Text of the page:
When it comes to teaching however, it’s difficult to frame science this way. Have you ever tried teaching a 7 year old that everything we think we know about our universe is open for discussion, except for bedtime, vegetables and table manners? In an ideal world, we could teach science like we teach maths – always show your working. We would set tasks which test problem solving skills as opposed to memory. 

In essence, science is problem solving. It’s learning to think for yourself – considering a limited number of factors, using logic, probability, estimation and existing evidence to come to a reasonable conclusion. It’s minimising the risk of being wrong by acquiring evidence; it’s rarely being ‘right’ and it’s never being ‘certain’. 

Unfortunately, as described previously, uncertainty generally aligns itself with distrust and illegitimacy, as far as society’s expectations are concerned. In reality however, there’s so little which is realistically predictable and steadfast about the world we live in. The only thing I personally am 100% confident won’t change are the basic laws of mathematics (only the basic ones, mind you). The one thing we can be sure of is that we can’t be sure of anything. 

  In dealing with uncertainty, scientists could learn something from Buddhism.   Pedro Travassos/Flickr  (CC BY 2.0)

In dealing with uncertainty, scientists could learn something from Buddhism. Pedro Travassos/Flickr (CC BY 2.0)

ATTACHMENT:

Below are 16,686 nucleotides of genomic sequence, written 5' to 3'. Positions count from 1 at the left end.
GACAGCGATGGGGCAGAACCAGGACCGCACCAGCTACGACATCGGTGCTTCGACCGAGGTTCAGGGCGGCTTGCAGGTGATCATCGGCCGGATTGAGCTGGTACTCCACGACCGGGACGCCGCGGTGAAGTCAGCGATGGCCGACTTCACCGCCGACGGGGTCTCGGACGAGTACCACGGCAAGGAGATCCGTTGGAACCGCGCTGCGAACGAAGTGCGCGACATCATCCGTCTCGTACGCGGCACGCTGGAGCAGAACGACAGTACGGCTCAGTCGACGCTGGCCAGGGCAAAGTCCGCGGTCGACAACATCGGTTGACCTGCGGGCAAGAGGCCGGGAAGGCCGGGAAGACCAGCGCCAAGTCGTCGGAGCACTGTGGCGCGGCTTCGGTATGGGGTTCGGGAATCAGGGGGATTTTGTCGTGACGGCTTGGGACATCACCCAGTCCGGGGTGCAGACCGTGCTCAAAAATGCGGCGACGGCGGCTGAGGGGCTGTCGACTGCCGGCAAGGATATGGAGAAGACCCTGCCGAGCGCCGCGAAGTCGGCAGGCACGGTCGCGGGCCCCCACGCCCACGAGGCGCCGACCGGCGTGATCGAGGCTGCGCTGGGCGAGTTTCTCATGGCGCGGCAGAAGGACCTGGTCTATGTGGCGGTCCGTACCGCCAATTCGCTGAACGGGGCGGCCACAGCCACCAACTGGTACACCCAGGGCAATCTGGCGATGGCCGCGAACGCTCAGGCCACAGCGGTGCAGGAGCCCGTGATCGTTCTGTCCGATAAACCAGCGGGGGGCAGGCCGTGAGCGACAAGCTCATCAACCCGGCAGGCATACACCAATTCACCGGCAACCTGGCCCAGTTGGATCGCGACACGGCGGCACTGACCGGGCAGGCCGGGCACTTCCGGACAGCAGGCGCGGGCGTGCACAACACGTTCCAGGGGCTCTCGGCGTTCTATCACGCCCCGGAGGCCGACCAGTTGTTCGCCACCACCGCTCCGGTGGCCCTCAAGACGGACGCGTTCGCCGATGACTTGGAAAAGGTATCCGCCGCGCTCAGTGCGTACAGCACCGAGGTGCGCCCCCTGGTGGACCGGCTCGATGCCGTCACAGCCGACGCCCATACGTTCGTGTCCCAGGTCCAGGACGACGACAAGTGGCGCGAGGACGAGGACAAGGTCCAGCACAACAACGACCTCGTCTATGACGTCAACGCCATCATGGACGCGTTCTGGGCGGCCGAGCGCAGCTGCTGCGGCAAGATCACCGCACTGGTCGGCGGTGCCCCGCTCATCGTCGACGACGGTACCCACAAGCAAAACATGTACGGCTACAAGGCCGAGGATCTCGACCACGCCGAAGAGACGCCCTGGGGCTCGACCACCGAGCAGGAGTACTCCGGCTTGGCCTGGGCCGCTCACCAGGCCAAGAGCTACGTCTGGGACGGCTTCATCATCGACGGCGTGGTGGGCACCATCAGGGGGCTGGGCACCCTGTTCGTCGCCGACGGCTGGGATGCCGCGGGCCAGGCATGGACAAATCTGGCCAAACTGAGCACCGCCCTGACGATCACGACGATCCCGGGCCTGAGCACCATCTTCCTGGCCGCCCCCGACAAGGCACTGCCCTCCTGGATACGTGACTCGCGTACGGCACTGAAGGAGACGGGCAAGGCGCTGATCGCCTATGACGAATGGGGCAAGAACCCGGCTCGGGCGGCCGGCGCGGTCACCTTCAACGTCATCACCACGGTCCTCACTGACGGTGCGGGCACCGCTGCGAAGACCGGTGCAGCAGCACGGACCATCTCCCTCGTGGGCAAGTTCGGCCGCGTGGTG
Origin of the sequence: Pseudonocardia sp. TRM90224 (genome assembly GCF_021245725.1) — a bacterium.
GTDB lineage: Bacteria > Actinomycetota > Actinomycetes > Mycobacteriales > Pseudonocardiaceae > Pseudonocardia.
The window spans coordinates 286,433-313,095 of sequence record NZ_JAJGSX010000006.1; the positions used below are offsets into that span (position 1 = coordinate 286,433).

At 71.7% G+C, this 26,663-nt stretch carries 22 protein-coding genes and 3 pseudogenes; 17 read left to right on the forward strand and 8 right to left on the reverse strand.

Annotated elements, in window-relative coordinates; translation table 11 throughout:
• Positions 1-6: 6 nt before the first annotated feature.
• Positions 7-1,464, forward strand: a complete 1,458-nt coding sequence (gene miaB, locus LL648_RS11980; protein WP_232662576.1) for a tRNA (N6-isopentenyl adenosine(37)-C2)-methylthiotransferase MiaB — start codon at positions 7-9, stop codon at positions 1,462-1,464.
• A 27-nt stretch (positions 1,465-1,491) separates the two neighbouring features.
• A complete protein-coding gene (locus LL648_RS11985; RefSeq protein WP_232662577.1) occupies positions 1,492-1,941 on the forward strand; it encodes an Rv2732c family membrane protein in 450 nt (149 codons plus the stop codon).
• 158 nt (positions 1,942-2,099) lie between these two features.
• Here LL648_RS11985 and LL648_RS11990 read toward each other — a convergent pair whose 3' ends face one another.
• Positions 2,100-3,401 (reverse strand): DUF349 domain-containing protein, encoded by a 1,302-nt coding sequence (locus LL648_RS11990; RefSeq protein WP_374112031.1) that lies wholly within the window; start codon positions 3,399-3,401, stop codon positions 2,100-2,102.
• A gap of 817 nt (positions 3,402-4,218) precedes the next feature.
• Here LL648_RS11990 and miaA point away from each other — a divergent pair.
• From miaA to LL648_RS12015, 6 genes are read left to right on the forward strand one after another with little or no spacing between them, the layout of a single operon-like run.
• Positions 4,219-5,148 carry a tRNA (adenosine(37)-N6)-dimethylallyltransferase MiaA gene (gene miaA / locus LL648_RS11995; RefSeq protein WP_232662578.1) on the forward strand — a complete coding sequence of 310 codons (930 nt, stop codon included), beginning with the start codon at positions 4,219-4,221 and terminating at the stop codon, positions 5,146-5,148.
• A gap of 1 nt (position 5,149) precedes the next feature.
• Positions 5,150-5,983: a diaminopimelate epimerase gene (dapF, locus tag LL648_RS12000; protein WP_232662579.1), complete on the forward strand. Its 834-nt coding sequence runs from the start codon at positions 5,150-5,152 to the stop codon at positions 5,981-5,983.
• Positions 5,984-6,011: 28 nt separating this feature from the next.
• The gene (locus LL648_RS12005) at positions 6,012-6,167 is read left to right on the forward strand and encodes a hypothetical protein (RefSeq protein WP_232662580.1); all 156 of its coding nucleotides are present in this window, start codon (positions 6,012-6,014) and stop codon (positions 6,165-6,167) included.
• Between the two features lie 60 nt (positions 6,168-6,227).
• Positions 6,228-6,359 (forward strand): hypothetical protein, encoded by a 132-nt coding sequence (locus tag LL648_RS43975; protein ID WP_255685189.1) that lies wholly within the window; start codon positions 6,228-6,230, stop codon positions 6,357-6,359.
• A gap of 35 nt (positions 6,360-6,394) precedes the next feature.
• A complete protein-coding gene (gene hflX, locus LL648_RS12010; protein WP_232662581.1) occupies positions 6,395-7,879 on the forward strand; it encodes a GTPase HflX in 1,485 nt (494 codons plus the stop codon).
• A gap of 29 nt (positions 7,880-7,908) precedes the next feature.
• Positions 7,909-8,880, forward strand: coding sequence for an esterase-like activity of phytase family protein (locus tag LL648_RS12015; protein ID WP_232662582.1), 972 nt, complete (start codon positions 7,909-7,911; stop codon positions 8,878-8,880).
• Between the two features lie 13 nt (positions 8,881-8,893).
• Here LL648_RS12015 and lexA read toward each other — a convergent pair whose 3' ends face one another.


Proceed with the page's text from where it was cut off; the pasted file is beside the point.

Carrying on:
During my day job, I have become accustomed to regularly feeling confused, uncertain, overwhelmed, and sometimes just plain stupid. Being a scientist means you have to be resilient as plans and predictions go awry. Then again, being an inherently anxious person, flexibility was a skill that took me a long time to acquire. But I’m positive it’s one of the most useful things I’ve learned throughout my training so far. So many parts of our day-to-day experience require us to be somewhat flexible or we’d live our whole lives on the cusp of aneurism (see: flight delays and incompetent co-workers). This attitude rings true with Buddhist philosophy, which teaches the importance of embracing impermanence, as also stated by the Greek philosopher Heraclitus: “The only thing that is constant is change.”

While being open-minded can not only make life easier (and, arguably, happier), I would also argue that closed-mindedness can be a pretty accurate indicator of ignorance. When asked what it would take to persuade her that climate change was a genuine threat, American Republican politician Marsha Blackburn simply replied, “I don’t think you will see me being persuaded.” For someone to declare that they have already decided what they believe, despite whatever evidence may be presented to them, says a lot about their intellectual capacity and reasoning. When we face the world with absolute certainty, we face the world with ignorance. Yet certainty is still observed as a virtue in a number of fields; as Neil deGrasse Tyson recently tweeted:

 
 

Decisions and conclusions can only be made in the moment, based on the evidence existing in that moment. Hopefully, we are never going to stop acquiring evidence. Unfortunately then, while uncertainty will forever remain at the heart of scientific thinking, some people will always view scientists as an irritating bunch of indecisive over-thinkers. To those in particular who fail to comprehend this impermanent nature of our universe, I am proud to be an irritating and indecisive over-thinker. To everyone else, I implore you to join our ranks.